After reading Tales To Astonish, Kirby’s life seems to me to have been one of tantalizing yet unrealised possibilities: What if Kirby had been able to stay at DC in the late Fifties, so that his Challengers Of The Unknown became DC’s Fantastic Four? What if Kirby had left Marvel with Steve Ditko and they had set up their own company? What if Kirby had been able to introduce his Fourth World series at Marvel in 1970? What if DC had allowed him to enlarge the Fourth World line of books, bringing in other artists to draw Lightray, Lonar, Infinity Man, and freeing him to develop graphic novels of his own? And how might his life and comic book history have changed if Jack had taken up the offers to become Marvel’s Art Director, or even DC’s Publisher? All of these ‘What Ifs’, ‘Imaginary Stories’ and ‘Elseworlds’, and more, could have happened, but Kirby’s real life as chronicled by Ronin Ro remains remarkable enough in itself. His is truly a Tale To Astonish.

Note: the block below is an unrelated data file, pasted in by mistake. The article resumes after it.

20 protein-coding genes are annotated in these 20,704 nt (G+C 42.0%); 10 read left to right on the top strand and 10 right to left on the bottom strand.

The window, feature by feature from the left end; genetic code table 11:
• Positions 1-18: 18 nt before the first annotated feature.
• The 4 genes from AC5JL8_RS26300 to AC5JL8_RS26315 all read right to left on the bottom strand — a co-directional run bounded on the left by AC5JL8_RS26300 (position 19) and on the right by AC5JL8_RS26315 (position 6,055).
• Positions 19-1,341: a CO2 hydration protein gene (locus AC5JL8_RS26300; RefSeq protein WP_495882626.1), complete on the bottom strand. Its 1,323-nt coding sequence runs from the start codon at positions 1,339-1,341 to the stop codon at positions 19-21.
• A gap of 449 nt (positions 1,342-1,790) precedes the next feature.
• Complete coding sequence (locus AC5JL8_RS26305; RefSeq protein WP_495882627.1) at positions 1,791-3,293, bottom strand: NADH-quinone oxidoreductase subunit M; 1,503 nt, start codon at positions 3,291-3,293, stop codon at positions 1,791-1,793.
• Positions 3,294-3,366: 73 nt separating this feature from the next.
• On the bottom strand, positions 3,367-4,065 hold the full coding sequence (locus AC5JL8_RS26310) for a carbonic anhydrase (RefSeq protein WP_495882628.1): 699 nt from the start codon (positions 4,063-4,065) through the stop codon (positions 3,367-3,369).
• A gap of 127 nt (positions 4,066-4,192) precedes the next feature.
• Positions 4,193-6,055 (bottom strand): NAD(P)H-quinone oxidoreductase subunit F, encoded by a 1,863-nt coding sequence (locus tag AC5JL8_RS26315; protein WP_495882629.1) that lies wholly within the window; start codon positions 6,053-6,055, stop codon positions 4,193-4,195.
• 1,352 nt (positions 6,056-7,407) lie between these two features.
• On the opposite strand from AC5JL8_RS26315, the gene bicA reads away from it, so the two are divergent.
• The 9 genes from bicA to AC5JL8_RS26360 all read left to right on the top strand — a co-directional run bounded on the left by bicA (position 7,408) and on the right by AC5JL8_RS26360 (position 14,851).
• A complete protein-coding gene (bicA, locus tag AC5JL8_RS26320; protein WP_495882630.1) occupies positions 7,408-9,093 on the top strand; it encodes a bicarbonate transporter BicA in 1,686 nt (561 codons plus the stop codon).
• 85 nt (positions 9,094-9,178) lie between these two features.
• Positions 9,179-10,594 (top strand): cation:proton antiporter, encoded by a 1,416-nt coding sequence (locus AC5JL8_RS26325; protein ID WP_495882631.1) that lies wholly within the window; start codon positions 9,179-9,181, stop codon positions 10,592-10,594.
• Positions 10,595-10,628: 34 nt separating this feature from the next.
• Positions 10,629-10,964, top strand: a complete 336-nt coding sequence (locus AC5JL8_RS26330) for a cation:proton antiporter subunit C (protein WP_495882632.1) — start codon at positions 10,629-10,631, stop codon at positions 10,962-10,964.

Posted: April 10, 2008

The original version of this article appeared in 2004 in Comic Book Marketplace.